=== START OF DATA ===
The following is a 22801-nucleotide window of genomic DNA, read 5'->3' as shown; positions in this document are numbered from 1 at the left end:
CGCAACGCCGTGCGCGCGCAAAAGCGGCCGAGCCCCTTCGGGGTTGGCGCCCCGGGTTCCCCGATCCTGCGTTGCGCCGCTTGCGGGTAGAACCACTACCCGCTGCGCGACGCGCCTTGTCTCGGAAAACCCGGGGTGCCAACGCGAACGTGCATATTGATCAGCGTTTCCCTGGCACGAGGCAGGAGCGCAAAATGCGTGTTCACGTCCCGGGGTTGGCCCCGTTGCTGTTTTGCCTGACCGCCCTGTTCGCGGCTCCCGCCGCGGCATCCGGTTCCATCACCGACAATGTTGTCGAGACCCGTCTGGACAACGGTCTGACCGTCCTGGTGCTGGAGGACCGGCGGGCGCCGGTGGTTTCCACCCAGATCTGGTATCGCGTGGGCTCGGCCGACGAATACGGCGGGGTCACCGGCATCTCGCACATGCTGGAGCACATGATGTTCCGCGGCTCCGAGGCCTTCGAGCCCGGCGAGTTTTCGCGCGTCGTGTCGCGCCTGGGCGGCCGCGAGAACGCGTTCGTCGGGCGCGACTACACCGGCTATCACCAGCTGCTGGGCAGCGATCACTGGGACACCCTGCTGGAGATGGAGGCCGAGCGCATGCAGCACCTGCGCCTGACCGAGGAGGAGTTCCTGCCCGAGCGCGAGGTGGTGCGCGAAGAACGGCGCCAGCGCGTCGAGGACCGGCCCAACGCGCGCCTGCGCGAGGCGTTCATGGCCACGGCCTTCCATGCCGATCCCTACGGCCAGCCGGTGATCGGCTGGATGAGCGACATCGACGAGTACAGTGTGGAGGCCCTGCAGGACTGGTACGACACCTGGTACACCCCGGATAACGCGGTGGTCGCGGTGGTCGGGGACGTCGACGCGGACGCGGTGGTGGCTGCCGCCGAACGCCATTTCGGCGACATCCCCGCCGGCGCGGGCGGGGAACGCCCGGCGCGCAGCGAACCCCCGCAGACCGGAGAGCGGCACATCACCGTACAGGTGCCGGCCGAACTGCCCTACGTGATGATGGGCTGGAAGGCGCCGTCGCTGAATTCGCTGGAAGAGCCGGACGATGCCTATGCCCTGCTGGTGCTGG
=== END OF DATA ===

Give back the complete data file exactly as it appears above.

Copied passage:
The following is a 22801-nucleotide window of genomic DNA, read 5'->3' as shown; positions in this document are numbered from 1 at the left end:
CGCAACGCCGTGCGCGCGCAAAAGCGGCCGAGCCCCTTCGGGGTTGGCGCCCCGGGTTCCCCGATCCTGCGTTGCGCCGCTTGCGGGTAGAACCACTACCCGCTGCGCGACGCGCCTTGTCTCGGAAAACCCGGGGTGCCAACGCGAACGTGCATATTGATCAGCGTTTCCCTGGCACGAGGCAGGAGCGCAAAATGCGTGTTCACGTCCCGGGGTTGGCCCCGTTGCTGTTTTGCCTGACCGCCCTGTTCGCGGCTCCCGCCGCGGCATCCGGTTCCATCACCGACAATGTTGTCGAGACCCGTCTGGACAACGGTCTGACCGTCCTGGTGCTGGAGGACCGGCGGGCGCCGGTGGTTTCCACCCAGATCTGGTATCGCGTGGGCTCGGCCGACGAATACGGCGGGGTCACCGGCATCTCGCACATGCTGGAGCACATGATGTTCCGCGGCTCCGAGGCCTTCGAGCCCGGCGAGTTTTCGCGCGTCGTGTCGCGCCTGGGCGGCCGCGAGAACGCGTTCGTCGGGCGCGACTACACCGGCTATCACCAGCTGCTGGGCAGCGATCACTGGGACACCCTGCTGGAGATGGAGGCCGAGCGCATGCAGCACCTGCGCCTGACCGAGGAGGAGTTCCTGCCCGAGCGCGAGGTGGTGCGCGAAGAACGGCGCCAGCGCGTCGAGGACCGGCCCAACGCGCGCCTGCGCGAGGCGTTCATGGCCACGGCCTTCCATGCCGATCCCTACGGCCAGCCGGTGATCGGCTGGATGAGCGACATCGACGAGTACAGTGTGGAGGCCCTGCAGGACTGGTACGACACCTGGTACACCCCGGATAACGCGGTGGTCGCGGTGGTCGGGGACGTCGACGCGGACGCGGTGGTGGCTGCCGCCGAACGCCATTTCGGCGACATCCCCGCCGGCGCGGGCGGGGAACGCCCGGCGCGCAGCGAACCCCCGCAGACCGGAGAGCGGCACATCACCGTACAGGTGCCGGCCGAACTGCCCTACGTGATGATGGGCTGGAAGGCGCCGTCGCTGAATTCGCTGGAAGAGCCGGACGATGCCTATGCCCTGCTGGTGCTGG